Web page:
Bigger Thomas


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Related to Bigger Thomas: Native Son

Bigger Thomas

possesses a pathological hatred of white people. [Am. Lit.: Native Son, Magill I, 643–645]
See: Hatred

Bigger Thomas

finds freedom through killing and life’s meaning through death. [Am. Lit.: Native Son, Magill I, 643–645]
See: Irony
References in periodicals archive ?
lt;/pre> <p>Such a world of "conflict and action" reduces men to "drunkards" who live on "animal sensation alone," avoiding "the dull flat look of things"; it produces not only individuals such as Bigger Thomas, Richard Loeb, and Nathan Leopold but also the cataclysmic disruptions of "Nazi Germany and old Russia" (446).
Glicksberg "is speaking hyperbolically" when he claims that "Richard Wright is Bigger Thomas--one part of him anyway," but adds "Nevertheless, there is some truth in the assertion, and not merely in the general sense, according to the formulation of James Baldwin, that 'no American Negro exists who does not have his private Bigger Thomas living in the skull.
In a nightmare version of Dixon's worst fears, Bigger Thomas experiences a revelation of his power as a direct consequence of passing through the threshold of Mary's bedroom.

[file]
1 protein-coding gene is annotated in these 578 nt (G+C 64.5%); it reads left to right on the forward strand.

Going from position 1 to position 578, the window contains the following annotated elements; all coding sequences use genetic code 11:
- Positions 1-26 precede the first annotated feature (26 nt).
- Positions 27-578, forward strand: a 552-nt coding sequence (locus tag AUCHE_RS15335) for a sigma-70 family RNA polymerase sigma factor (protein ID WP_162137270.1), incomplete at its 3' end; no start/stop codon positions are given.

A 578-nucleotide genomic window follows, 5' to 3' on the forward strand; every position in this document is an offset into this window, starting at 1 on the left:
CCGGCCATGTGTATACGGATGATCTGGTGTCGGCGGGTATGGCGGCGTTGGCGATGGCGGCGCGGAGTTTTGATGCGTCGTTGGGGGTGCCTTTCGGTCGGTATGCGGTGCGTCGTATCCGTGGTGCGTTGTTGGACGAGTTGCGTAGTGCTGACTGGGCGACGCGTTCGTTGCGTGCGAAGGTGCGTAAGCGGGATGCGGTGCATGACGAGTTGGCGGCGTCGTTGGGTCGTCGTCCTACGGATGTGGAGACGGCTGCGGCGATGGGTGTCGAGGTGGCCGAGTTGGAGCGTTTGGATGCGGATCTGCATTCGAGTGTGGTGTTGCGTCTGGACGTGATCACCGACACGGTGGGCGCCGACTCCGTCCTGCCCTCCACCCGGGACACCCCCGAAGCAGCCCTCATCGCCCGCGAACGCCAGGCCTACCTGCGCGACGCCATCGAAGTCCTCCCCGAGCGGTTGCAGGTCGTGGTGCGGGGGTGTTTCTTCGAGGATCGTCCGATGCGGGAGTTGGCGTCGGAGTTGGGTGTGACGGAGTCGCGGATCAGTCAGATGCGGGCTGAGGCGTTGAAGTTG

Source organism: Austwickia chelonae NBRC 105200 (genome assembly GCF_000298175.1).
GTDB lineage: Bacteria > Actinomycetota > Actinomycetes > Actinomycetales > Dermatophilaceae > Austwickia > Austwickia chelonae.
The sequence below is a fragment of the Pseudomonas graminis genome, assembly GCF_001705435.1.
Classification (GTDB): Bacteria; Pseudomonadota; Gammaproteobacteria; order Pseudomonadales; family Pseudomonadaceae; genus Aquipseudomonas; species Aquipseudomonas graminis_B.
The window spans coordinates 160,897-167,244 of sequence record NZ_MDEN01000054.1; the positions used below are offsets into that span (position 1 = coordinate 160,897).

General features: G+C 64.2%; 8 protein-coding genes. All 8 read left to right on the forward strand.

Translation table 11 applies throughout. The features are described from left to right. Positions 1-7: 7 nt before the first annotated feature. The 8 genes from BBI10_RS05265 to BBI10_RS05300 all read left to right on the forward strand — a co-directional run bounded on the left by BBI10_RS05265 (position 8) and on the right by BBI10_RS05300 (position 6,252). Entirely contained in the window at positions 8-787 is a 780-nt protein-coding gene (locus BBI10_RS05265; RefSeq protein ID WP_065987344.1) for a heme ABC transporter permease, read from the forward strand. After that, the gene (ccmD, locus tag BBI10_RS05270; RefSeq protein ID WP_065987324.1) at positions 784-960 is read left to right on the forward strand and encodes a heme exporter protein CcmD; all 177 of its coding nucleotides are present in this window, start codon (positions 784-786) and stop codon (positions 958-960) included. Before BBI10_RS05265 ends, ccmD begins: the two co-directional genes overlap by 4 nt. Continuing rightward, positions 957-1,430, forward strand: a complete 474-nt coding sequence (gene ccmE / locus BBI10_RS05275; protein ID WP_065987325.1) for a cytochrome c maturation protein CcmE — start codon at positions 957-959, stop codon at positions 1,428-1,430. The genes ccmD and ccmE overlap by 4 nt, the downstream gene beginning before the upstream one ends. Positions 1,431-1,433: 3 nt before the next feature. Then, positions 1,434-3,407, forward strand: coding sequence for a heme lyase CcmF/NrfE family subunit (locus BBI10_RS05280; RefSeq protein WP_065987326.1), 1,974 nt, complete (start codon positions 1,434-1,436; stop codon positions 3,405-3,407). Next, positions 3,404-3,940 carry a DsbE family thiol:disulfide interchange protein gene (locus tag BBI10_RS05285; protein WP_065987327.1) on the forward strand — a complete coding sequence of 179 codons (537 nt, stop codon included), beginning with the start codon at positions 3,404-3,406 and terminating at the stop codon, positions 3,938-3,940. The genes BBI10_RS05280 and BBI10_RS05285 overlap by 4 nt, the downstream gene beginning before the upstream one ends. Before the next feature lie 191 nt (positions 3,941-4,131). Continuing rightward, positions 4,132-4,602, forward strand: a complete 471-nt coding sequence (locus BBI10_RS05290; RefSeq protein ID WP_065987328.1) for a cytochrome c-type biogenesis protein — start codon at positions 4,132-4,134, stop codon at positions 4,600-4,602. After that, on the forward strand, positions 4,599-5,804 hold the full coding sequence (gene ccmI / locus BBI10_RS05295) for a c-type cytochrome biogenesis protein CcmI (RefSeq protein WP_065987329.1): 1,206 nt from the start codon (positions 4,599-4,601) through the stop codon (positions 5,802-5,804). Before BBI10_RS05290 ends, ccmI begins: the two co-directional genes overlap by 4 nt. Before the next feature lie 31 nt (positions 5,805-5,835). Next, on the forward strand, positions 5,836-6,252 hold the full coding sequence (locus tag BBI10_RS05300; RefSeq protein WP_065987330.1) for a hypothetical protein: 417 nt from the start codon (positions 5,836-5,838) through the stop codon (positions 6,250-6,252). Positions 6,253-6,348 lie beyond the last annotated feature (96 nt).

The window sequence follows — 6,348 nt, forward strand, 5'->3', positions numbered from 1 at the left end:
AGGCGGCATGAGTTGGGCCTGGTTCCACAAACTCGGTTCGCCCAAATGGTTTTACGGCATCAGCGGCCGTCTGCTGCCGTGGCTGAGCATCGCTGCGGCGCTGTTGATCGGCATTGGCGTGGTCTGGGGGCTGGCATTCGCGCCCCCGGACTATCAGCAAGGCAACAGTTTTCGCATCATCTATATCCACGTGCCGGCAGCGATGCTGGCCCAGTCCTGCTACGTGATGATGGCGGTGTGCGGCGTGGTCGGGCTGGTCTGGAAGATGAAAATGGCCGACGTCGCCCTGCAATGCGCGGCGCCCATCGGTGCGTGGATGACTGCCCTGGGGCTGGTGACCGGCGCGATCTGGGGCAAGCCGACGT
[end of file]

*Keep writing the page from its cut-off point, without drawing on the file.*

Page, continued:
For that matter, the mystery of the Daltons is not solved when the skeleton in th eir basement is revealed, leading eventually to Bigger Thomas, because it is clear that they will never understand the secret behind the veil of the black belt where people live in houses the Daltons own.
Ralph Ellison is heard as soulful blues, Bigger Thomas is heard as "mood and angry sounds," and the Marxist vision of Richard Wright is silenced.
After a few days, little Thomas was now slightly bigger Thomas and we were told to leave the ward, despite my argument that if everyone is prospering under medical supervision, why rush things?
She turns a critical eye to what she calls "the (socio)ontological-epistemological setup" vis-a-vis the creation of Richard Wright's fictional character, Bigger Thomas.
I]f there had been one person in the Dalton household who viewed Bigger Thomas as a human being, the crime would have been solved in half an hour.
Became a double wide king sized nigger Named Bigger Thomas shaking the
In this setting, Bigger Thomas represents the would-be artist whose arrested development demonstrates the collaborating social impact of personal privacy, self-obliteration, and the creation of fictional narratives or fields, a trio of experiences the reader-as-author simulates via his or her configuration of Bigger as a fictional character.
Rather, his focus is on the "Native Son effect--really the Bigger Thomas effect," which "stimulated an enormous growth in consciousness in American audiences and publishers" (125).
When I read Richard Wright's Native Son, I was fascinated by that incident when Bigger Thomas suffocated Mary Dalton to death, brutally severed her head with a hatchet and threw her body into a blazing furnace.